Howard Wilkinson

Don’t be jealous, Cincinnati, but our neighbor to the north, Columbus, may be on the verge of landing its first presidential nominating convention

And, if the Democratic National Committee decides to land its 2016 convention in Ohio’s capital city, it will mean the Buckeye State will be hosting both major party presidential nominating conventions next year. The Republicans have already chosen Cleveland, after passing over Cincinnati and a number of other cities.

Ohio’s junior senator, Republican Rob Portman, fired a shot across the bow last week – a warning shot for anyone thinking about running against him in 2016.

His campaign committee put out a long statement saying that, as of the end of 2014, Portman had $5.8 million in the bank for his re-election campaign – a pretty incredible amount for 23 months before the election.

And the unspoken message was that he can get plenty more where that came from.

  With the mid-term elections behind us, national political attention is now turned to the presidential election in 2016. But what takes place on the state and local level over the next year arguably has more of an affect on the day to day lives of people and businesses.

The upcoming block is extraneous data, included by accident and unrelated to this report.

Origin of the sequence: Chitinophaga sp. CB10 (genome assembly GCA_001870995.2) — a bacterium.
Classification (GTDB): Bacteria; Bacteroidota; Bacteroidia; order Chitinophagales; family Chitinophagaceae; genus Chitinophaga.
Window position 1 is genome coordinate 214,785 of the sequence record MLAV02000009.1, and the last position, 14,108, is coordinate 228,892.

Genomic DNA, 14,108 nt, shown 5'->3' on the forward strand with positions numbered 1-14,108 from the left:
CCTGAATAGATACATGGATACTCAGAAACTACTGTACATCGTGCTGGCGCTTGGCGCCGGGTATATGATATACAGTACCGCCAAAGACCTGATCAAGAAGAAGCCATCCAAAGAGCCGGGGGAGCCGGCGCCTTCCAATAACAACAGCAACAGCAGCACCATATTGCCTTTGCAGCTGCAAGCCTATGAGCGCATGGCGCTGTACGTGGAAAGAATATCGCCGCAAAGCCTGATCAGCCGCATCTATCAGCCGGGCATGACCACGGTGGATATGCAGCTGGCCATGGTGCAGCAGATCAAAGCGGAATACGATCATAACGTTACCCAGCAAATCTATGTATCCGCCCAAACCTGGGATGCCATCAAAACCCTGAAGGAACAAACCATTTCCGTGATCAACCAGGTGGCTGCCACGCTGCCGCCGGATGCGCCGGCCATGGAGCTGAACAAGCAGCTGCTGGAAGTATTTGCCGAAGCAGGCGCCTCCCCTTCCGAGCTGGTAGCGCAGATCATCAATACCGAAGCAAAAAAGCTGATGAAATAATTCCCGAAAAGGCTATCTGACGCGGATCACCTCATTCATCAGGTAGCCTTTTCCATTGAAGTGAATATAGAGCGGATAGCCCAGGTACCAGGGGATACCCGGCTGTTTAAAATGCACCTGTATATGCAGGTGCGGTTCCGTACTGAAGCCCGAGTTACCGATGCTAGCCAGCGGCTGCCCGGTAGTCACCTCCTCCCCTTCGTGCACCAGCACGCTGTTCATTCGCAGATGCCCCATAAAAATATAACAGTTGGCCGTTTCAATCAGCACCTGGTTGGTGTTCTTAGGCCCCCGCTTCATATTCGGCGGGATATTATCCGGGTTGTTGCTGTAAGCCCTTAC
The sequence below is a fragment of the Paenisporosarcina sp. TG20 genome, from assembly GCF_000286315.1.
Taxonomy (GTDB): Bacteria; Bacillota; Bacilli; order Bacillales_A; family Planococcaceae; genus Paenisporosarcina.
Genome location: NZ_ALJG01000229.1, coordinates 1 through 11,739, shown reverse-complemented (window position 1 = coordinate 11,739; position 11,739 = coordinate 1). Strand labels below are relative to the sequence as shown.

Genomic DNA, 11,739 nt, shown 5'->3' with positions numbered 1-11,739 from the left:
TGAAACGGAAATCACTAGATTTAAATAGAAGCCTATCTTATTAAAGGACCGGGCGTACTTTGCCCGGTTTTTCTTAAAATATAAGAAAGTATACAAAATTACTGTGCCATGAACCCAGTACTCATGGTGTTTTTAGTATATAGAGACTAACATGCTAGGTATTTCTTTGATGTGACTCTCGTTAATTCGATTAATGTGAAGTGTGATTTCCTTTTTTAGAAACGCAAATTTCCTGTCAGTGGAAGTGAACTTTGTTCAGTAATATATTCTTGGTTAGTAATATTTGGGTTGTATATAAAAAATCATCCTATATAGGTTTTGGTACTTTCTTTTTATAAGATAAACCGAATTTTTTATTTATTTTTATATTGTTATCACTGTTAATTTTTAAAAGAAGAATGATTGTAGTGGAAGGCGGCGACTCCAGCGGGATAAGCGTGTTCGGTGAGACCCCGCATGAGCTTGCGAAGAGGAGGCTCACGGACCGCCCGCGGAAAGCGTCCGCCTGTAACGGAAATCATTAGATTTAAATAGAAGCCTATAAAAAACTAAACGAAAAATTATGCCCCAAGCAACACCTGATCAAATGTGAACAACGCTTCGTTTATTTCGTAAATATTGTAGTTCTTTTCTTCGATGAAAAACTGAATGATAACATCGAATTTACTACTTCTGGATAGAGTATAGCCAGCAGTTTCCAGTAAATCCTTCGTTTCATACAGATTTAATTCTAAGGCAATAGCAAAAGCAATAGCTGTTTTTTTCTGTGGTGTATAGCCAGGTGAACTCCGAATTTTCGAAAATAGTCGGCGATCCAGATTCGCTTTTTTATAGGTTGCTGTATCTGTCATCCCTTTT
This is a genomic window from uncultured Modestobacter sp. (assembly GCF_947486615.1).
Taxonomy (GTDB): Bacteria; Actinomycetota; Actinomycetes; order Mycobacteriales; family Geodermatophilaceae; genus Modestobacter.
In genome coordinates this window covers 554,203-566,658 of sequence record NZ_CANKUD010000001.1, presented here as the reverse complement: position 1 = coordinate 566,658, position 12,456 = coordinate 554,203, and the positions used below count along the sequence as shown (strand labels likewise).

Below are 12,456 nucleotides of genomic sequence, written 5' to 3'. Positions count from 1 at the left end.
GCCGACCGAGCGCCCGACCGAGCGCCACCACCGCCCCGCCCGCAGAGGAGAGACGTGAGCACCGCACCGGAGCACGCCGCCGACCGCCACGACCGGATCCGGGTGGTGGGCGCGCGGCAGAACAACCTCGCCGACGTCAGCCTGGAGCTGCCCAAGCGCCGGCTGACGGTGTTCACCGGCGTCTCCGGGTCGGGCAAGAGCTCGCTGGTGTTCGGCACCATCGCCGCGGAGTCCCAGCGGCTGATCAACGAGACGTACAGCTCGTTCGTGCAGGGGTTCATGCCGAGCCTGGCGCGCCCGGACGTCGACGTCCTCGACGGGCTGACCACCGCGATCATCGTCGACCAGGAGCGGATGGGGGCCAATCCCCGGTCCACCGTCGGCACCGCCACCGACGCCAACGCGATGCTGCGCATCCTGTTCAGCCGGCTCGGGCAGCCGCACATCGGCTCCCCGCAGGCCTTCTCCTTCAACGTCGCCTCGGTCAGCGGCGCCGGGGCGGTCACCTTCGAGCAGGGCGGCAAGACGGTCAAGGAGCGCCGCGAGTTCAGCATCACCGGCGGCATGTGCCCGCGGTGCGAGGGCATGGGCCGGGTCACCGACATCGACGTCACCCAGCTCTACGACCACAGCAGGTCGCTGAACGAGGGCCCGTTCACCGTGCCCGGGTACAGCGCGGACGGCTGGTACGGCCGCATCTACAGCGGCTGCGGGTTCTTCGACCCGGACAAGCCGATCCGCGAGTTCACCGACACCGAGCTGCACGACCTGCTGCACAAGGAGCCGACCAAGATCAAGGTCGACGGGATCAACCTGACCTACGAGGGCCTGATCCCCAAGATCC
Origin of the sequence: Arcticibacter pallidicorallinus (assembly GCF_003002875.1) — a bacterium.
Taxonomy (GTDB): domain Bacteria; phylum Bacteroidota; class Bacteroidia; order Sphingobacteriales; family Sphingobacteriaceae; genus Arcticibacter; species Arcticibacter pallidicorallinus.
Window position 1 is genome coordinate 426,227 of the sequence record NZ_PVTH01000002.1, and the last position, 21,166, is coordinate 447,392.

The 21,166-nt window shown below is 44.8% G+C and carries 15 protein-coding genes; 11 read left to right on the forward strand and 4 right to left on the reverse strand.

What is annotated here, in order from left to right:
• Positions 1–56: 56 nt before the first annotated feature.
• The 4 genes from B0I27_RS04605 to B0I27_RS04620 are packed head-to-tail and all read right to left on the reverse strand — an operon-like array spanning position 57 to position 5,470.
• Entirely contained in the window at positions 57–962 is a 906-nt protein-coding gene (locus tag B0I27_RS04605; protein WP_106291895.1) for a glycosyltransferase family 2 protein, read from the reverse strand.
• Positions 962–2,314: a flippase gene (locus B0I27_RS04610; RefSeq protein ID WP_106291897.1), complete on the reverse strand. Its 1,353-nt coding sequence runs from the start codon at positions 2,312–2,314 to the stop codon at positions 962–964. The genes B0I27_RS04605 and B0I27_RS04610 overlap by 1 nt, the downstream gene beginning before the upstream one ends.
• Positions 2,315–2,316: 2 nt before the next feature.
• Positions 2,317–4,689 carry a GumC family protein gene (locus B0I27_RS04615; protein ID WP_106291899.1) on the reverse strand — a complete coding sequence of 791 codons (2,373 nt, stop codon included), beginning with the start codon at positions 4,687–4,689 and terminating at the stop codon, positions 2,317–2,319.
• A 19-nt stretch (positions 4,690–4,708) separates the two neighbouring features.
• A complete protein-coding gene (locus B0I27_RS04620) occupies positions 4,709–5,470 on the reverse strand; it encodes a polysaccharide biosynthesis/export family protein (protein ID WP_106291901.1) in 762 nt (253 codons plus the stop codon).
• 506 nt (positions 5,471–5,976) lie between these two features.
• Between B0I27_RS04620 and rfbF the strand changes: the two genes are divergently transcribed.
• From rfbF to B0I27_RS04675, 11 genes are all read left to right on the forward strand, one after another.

On most Sundays, this space is devoted to partisan politics.

Not this Sunday. This Sunday it is time to step back and look at the long career of a man who transcended politics – Senior Judge S. Arthur Spiegel of the U.S. District Court, Southern District of Ohio. 

He passed away this past week at the age of 94. And, when word came out of his passing, there was a profound sense of loss among his friends, his fellow judges, and the many lawyers who appeared before him over the past 34 years – Democrat and Republican alike.

WVXU politics reporter Howard Wilkinson spoke with Maryanne Zeleznik, looking at what is coming in politics in the new year and beyond.

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